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Natural history study of pseudoachondroplasia.
J McKeand, J Rotta, J T Hecht,
Pseudoachondroplasia (PSACH) is a well-characterized autosomal dominant dwarfing condition. A great deal of information is available about orthopedic complications, but little is known about extraskeletal complications in adulthood. This study was undertaken to delineate the natural history of PSACH at all ages. Seventy-nine individuals responded to an extensive questionnaire that included information about deformities, operations, general health, chronic diseases, and reproduction. PSACH individuals were ascertained through the University of Texas Medical Genetics patient population, a genetic linkage study, and the social organization, Little People of America. The results show that PSACH individuals with a family history do not have a distinct or more severe phenotype than new mutation cases. There were not differences in the number of orthopedic complications, operations, or number of offspring between these two groups. Less than half of affected adults reported having total hip replacement surgery, which was less common than previously reported. Extraskeletal complications were generally uncommon. There were four cases of cancers in 41 individuals queried. Premature osteoarthritis was the major health problem for PSACH individuals. PSACH individuals are generally healthy but have problems associated with debilitating osteoarthritis.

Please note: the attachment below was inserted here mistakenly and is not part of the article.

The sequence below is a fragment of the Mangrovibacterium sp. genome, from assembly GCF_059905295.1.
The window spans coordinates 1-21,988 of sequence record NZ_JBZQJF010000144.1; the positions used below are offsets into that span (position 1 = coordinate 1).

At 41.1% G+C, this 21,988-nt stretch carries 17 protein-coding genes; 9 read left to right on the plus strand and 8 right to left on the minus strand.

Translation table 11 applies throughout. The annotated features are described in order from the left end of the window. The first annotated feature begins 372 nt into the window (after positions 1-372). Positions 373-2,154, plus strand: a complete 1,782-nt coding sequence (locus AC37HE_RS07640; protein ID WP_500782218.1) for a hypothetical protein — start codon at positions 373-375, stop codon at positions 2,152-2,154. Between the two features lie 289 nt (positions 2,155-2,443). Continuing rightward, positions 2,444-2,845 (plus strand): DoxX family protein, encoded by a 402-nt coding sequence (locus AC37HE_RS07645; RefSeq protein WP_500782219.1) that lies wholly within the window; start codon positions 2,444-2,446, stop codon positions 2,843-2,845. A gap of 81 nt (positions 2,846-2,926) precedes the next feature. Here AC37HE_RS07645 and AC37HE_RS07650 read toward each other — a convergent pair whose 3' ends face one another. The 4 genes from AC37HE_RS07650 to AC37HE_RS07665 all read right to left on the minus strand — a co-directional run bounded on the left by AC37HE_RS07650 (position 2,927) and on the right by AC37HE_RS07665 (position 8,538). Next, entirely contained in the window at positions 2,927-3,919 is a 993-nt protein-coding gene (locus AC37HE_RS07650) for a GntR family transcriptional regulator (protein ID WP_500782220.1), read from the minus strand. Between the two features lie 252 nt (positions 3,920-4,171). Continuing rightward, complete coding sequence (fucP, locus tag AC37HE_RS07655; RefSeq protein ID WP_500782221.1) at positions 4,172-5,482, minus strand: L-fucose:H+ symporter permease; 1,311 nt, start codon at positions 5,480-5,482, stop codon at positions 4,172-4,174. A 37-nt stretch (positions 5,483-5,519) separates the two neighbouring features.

American journal of medical genetics - May 1996